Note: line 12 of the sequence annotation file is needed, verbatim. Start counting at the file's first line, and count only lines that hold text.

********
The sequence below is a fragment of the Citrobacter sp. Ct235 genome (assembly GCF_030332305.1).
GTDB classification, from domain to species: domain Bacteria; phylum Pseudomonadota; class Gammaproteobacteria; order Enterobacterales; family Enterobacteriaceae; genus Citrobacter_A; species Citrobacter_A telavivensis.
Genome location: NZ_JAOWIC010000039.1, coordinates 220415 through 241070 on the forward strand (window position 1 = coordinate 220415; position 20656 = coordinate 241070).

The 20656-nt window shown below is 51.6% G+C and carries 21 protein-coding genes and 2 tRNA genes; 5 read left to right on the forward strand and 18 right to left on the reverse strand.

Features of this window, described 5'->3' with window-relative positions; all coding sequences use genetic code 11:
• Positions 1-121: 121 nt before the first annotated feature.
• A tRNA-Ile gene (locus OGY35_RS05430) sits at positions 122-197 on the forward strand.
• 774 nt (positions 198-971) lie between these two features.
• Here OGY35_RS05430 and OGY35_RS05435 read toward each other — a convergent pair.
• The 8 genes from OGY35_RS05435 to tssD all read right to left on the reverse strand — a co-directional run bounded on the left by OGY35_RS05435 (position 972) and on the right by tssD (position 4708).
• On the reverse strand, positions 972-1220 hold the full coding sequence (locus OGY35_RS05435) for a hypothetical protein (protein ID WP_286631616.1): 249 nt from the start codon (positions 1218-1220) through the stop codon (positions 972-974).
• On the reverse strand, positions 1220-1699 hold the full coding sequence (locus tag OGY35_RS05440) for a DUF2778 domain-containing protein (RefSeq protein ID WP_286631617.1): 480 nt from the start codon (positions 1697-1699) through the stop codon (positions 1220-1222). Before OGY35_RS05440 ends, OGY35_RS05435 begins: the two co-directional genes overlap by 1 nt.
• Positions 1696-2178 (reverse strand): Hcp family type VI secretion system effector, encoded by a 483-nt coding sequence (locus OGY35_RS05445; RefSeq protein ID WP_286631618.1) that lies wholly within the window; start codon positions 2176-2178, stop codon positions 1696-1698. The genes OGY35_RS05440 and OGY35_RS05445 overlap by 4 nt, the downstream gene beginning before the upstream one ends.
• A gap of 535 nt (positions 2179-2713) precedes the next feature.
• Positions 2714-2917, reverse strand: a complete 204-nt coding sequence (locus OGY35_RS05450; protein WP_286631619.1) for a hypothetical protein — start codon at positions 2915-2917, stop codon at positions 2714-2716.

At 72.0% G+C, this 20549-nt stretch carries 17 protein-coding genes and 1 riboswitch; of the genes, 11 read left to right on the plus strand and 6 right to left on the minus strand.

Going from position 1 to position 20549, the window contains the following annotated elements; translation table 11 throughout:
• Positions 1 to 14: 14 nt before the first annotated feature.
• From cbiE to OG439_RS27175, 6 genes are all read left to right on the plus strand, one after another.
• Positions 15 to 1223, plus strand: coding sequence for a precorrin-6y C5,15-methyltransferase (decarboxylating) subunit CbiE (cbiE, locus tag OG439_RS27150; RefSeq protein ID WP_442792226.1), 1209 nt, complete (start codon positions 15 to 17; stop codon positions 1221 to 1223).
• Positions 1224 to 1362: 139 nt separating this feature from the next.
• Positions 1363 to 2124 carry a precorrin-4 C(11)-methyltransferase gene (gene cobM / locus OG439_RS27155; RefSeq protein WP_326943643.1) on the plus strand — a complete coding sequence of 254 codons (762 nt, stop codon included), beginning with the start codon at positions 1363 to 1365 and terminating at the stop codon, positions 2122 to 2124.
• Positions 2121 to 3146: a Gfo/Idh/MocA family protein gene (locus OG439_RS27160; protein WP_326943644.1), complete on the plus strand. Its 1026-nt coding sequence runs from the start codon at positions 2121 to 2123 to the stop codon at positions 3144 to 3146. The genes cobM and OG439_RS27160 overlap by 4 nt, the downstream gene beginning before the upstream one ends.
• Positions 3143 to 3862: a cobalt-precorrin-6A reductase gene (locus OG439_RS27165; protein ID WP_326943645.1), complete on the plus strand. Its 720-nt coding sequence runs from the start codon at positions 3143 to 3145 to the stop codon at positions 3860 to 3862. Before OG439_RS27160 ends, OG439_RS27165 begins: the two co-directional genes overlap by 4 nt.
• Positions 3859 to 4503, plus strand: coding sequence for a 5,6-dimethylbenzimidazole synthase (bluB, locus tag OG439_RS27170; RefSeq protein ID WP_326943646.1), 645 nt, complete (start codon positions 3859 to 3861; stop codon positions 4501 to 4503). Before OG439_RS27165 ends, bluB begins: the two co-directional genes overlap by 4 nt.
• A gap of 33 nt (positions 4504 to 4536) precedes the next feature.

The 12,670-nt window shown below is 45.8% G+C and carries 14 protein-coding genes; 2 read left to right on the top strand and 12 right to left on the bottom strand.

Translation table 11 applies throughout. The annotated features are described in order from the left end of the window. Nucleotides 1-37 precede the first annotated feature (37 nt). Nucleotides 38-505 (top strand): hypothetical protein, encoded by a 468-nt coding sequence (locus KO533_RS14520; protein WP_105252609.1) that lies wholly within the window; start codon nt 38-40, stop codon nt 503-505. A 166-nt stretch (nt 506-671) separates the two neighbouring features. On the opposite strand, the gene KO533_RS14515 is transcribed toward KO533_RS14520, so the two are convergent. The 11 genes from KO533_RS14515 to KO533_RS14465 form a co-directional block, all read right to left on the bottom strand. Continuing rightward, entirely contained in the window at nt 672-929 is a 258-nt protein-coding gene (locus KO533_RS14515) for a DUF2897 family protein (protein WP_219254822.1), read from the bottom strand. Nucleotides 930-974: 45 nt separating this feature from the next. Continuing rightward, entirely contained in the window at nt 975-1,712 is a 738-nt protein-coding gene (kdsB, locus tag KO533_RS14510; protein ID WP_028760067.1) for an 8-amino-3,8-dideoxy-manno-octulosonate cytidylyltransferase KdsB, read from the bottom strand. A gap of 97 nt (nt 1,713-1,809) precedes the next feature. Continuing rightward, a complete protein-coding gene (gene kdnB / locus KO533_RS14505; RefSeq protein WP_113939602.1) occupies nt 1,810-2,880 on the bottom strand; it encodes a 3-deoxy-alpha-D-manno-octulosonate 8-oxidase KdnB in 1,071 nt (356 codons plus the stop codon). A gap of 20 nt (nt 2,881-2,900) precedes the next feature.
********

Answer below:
• On the reverse strand, positions 1220-1699 hold the full coding sequence (locus tag OGY35_RS05440) for a DUF2778 domain-containing protein (RefSeq protein ID WP_286631617.1): 480 nt from the start codon (positions 1697-1699) through the stop codon (positions 1220-1222). Before OGY35_RS05440 ends, OGY35_RS05435 begins: the two co-directional genes overlap by 1 nt.